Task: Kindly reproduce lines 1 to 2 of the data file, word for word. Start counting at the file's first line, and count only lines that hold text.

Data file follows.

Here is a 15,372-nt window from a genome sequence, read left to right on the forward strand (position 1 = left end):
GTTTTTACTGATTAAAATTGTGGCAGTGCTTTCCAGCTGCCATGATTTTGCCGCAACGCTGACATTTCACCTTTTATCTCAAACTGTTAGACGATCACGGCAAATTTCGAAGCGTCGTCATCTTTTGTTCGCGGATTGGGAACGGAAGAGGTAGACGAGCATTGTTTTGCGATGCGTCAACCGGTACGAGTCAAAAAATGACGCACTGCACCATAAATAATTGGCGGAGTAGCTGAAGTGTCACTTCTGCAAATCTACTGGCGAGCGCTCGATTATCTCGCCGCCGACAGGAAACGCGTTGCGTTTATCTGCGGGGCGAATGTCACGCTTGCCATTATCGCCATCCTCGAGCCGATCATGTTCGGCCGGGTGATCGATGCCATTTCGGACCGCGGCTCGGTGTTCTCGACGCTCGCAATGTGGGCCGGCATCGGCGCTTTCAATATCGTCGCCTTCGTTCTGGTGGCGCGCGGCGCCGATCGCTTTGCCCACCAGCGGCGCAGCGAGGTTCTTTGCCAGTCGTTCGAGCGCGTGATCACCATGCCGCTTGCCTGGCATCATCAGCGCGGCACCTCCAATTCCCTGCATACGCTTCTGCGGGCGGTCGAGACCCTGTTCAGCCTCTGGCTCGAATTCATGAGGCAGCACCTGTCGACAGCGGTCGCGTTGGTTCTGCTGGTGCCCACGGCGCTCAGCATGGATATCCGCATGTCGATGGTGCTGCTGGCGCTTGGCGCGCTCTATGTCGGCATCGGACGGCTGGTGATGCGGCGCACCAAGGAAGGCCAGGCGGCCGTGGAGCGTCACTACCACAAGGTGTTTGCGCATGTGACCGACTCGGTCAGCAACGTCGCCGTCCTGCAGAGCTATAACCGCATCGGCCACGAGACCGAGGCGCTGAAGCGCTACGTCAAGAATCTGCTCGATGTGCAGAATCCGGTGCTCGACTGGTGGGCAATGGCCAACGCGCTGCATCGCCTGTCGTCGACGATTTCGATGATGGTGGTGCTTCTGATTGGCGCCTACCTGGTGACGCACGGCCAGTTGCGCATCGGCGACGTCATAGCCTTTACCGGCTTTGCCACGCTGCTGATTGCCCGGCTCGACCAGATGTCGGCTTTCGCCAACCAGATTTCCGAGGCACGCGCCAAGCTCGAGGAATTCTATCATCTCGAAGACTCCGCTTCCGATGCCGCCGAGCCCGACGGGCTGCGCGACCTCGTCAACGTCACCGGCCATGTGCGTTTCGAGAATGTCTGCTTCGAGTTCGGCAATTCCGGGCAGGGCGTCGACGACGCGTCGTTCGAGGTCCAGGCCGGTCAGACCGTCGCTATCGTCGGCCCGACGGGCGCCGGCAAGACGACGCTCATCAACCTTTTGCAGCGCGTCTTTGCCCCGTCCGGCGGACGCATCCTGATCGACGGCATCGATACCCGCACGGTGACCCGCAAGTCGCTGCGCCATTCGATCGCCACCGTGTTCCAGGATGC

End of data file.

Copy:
Here is a 15,372-nt window from a genome sequence, read left to right on the forward strand (position 1 = left end):
GTTTTTACTGATTAAAATTGTGGCAGTGCTTTCCAGCTGCCATGATTTTGCCGCAACGCTGACATTTCACCTTTTATCTCAAACTGTTAGACGATCACGGCAAATTTCGAAGCGTCGTCATCTTTTGTTCGCGGATTGGGAACGGAAGAGGTAGACGAGCATTGTTTTGCGATGCGTCAACCGGTACGAGTCAAAAAATGACGCACTGCACCATAAATAATTGGCGGAGTAGCTGAAGTGTCACTTCTGCAAATCTACTGGCGAGCGCTCGATTATCTCGCCGCCGACAGGAAACGCGTTGCGTTTATCTGCGGGGCGAATGTCACGCTTGCCATTATCGCCATCCTCGAGCCGATCATGTTCGGCCGGGTGATCGATGCCATTTCGGACCGCGGCTCGGTGTTCTCGACGCTCGCAATGTGGGCCGGCATCGGCGCTTTCAATATCGTCGCCTTCGTTCTGGTGGCGCGCGGCGCCGATCGCTTTGCCCACCAGCGGCGCAGCGAGGTTCTTTGCCAGTCGTTCGAGCGCGTGATCACCATGCCGCTTGCCTGGCATCATCAGCGCGGCACCTCCAATTCCCTGCATACGCTTCTGCGGGCGGTCGAGACCCTGTTCAGCCTCTGGCTCGAATTCATGAGGCAGCACCTGTCGACAGCGGTCGCGTTGGTTCTGCTGGTGCCCACGGCGCTCAGCATGGATATCCGCATGTCGATGGTGCTGCTGGCGCTTGGCGCGCTCTATGTCGGCATCGGACGGCTGGTGATGCGGCGCACCAAGGAAGGCCAGGCGGCCGTGGAGCGTCACTACCACAAGGTGTTTGCGCATGTGACCGACTCGGTCAGCAACGTCGCCGTCCTGCAGAGCTATAACCGCATCGGCCACGAGACCGAGGCGCTGAAGCGCTACGTCAAGAATCTGCTCGATGTGCAGAATCCGGTGCTCGACTGGTGGGCAATGGCCAACGCGCTGCATCGCCTGTCGTCGACGATTTCGATGATGGTGGTGCTTCTGATTGGCGCCTACCTGGTGACGCACGGCCAGTTGCGCATCGGCGACGTCATAGCCTTTACCGGCTTTGCCACGCTGCTGATTGCCCGGCTCGACCAGATGTCGGCTTTCGCCAACCAGATTTCCGAGGCACGCGCCAAGCTCGAGGAATTCTATCATCTCGAAGACTCCGCTTCCGATGCCGCCGAGCCCGACGGGCTGCGCGACCTCGTCAACGTCACCGGCCATGTGCGTTTCGAGAATGTCTGCTTCGAGTTCGGCAATTCCGGGCAGGGCGTCGACGACGCGTCGTTCGAGGTCCAGGCCGGTCAGACCGTCGCTATCGTCGGCCCGACGGGCGCCGGCAAGACGACGCTCATCAACCTTTTGCAGCGCGTCTTTGCCCCGTCCGGCGGACGCATCCTGATCGACGGCATCGATACCCGCACGGTGACCCGCAAGTCGCTGCGCCATTCGATCGCCACCGTGTTCCAGGATGC